Episode 12: Interview with crypto and Web3 skeptic Stephen Diehl

Stephen Diehl is a London-based software engineer working in the financial sector that has written and been outspoken about why Web3 is economically and technologically a terrible idea. In a 40-minute interview with Jon Henshaw, the two discuss the religious fervor surrounding Web3, why crypto is repeating history and will end badly, and how Web3 is already primarily centralized. They also discussed the Metaverse's potential impact on future generations and the promise no-code technology might have on society.

Stephen Diehl: London-based software engineer and crypto skeptic

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JON HENSHAW: I’m Jon Henshaw with the Coywolf Podcast, and I have the pleasure of speaking with Stephen Diehl, and he is a software engineer in London, England. And I discovered him, I guess, maybe on Twitter because he had written a blog post that really got my attention, and the title of it was Web3 is Bullshit. Of course, I immediately read it because people may not know this, but I’m not so sure Web3 is the future of the internet, and I’m not so sure that the internet is broken.

So I ended up going down the rabbit hole of the things that Stephen has written and was just kind of blown away and really impressed by his knowledge, specifically historic knowledge, and also his, I guess, either education or just being well-read in economics, because he makes incredibly compelling cases for why this is truly a bunch of hype. Well, regardless, welcome, Stephen. Thanks for joining me.

STEPHEN DIEHL: Hi, Jon. Lovely to be here today.

HENSHAW: Yeah. You actually sound great. I’m in the US, and you’re in England and somehow, the internet is working today because we can hear each other without too much latency. So maybe the internet isn’t broken, I don’t know.

DIEHL: Maybe this Web2 thing, Web 2.0 thing actually kind of works.

HENSHAW: Right. I mean, do you think that maybe in order for us to record this, it should have been done on the blockchain? I mean, do you think we’re okay with whatever protocol is being used here?

DIEHL: Yeah. We need like a Jon token where we can speculate on the price of your podcast, right? Yeah.

HENSHAW: Yes, yes. And for sure, once this is done and I can just publish, it’s totally going to become an NFT because I’ll own it, but they’ll, I guess, own the audio but without rights. It’s very confusing.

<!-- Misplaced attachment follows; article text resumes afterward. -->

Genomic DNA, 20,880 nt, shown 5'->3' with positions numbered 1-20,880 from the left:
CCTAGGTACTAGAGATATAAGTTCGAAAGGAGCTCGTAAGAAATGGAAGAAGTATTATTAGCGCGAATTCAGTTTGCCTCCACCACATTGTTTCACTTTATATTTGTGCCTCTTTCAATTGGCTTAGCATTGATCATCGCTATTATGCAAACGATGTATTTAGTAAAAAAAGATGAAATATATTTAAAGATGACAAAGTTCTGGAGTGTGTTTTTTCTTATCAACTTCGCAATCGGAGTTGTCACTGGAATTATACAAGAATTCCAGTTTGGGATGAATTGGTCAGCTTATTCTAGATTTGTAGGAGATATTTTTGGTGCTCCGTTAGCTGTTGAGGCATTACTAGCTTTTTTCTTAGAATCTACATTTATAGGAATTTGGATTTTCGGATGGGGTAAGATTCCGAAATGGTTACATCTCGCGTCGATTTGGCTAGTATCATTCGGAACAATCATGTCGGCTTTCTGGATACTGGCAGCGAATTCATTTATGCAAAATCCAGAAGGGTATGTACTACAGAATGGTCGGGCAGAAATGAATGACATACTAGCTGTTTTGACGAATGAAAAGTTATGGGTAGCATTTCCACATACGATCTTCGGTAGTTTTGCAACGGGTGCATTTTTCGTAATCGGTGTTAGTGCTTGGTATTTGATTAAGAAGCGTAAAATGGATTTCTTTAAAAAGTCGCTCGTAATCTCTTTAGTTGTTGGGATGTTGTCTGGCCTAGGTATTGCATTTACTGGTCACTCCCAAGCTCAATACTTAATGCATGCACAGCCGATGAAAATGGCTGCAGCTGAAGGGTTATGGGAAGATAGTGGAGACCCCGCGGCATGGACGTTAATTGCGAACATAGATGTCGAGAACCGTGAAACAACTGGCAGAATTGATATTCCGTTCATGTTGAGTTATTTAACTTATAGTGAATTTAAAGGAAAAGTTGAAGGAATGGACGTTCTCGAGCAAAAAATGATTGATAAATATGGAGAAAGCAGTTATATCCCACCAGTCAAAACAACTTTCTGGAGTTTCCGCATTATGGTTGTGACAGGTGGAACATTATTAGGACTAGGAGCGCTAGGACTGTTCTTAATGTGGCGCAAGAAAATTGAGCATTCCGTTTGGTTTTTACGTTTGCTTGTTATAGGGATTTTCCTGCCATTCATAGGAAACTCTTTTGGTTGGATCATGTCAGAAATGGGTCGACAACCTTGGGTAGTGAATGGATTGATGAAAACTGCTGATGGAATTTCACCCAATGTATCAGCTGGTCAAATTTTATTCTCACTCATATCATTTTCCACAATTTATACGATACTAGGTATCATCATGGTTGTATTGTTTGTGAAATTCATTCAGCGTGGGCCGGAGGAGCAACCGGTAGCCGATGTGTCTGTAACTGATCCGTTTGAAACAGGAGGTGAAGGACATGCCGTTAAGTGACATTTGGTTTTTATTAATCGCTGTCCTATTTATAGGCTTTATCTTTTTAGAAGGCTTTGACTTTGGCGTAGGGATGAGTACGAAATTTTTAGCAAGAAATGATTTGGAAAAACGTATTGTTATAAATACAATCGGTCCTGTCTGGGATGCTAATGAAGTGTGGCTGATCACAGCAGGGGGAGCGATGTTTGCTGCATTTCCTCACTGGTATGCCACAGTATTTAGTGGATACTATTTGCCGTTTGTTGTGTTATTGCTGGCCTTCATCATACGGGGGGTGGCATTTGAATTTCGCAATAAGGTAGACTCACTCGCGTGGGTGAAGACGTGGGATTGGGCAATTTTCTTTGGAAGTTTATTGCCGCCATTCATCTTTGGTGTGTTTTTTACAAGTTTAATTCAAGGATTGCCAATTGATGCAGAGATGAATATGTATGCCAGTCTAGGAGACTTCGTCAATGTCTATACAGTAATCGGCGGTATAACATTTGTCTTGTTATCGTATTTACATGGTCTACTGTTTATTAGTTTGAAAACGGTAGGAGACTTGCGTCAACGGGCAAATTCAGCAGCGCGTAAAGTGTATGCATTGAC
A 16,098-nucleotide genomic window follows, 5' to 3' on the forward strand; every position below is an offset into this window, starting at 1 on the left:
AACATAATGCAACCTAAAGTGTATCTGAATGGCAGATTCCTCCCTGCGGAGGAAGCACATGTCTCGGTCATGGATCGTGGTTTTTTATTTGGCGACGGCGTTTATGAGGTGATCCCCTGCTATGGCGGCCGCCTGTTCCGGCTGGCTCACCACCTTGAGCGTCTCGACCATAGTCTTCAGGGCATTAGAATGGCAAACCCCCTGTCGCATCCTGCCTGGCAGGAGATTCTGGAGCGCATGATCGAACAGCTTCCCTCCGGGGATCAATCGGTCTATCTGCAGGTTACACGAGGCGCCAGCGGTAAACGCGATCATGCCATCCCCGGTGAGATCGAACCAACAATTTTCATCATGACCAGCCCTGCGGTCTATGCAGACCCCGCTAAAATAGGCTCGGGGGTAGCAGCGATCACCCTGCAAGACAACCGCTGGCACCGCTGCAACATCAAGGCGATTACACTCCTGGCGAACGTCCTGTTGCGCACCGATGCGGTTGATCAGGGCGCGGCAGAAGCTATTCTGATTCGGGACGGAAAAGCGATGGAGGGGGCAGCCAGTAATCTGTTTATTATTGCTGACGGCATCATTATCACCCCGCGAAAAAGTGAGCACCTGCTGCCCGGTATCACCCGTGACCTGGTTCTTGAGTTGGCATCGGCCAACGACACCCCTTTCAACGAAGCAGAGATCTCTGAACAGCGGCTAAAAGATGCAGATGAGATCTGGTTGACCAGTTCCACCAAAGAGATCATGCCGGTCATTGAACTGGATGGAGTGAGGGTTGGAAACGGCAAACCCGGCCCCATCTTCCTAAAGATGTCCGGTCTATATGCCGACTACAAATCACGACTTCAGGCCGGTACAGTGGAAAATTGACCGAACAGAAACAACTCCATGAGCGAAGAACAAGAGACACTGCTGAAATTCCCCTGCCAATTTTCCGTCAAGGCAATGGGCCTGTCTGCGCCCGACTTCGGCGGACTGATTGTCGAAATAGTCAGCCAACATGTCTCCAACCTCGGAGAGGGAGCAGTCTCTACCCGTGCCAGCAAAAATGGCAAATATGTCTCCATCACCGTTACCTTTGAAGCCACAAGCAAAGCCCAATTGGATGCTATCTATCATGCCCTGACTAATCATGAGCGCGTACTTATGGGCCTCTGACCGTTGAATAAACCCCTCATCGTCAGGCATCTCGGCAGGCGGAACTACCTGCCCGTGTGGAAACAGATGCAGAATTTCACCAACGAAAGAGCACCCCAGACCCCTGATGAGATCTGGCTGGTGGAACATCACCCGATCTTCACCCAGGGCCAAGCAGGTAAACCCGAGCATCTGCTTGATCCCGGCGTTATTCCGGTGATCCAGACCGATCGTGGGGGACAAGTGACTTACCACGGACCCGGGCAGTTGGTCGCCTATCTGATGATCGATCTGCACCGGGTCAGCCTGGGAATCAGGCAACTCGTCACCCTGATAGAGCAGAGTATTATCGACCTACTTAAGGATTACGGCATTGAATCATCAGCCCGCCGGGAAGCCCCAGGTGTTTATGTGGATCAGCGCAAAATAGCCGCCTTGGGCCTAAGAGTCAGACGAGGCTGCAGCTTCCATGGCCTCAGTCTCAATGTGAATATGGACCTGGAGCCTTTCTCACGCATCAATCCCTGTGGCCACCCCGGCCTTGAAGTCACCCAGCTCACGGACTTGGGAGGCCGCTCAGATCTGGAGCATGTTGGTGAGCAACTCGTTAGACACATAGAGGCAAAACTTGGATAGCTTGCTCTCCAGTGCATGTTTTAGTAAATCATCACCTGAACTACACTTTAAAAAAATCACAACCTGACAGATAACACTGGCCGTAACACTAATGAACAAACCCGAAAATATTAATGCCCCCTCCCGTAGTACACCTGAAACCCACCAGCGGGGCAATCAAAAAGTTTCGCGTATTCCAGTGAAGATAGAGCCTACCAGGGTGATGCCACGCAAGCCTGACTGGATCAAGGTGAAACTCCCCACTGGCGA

Well, before we get into it, I love the way you title your blog posts. And some of them are kind of just… I certainly laugh when I see them. I’d mentioned earlier that the post, that sort of like made me discover who you were was Web3 is Bullshit, which is actually a brilliantly written post. But then there’s the next one I read after that, which was The Case Against Crypto, another brilliantly written post. But some of your other titles are just… I love them. And I’m going to read some of them for the people listening because I think they’ll love them too.

These aren’t as funny as much as they are, just maybe matter of fact.

So I guess it would be an accurate statement to say that you maybe aren’t a crypto bro.

DIEHL: Yeah. I probably put myself more in the crypto skeptic camp. I don’t know if you kind of read that from my posts. They’re a bit subtle.

HENSHAW: I get the feeling. I get the feeling that that might be true. Well, my intention today is just to sort of talk about tech, talk about web tech. And of course, I want to talk about the Web3 stuff first because you seem to have a lot of opinions and things to say about that. And you’re one of the few people who have actually been talking about it for a while. I think that I haven’t really seen or read very much, I guess, open critiques of it online. I think there’s sort of like a fear of it, a fear of pissing off people who are in that space. It’s almost like a religion or a cult. And so my first question to you is, let’s say that we meet on the street, and I’m wearing my t-shirt with my .eth domain on it. Because I’m hardcore, I’m holding a sign that says, “If you don’t accept Web3 into your heart as your Lord and savior, you’ll die poor and alone and live in tech hell forever,” what would you say to me to think otherwise?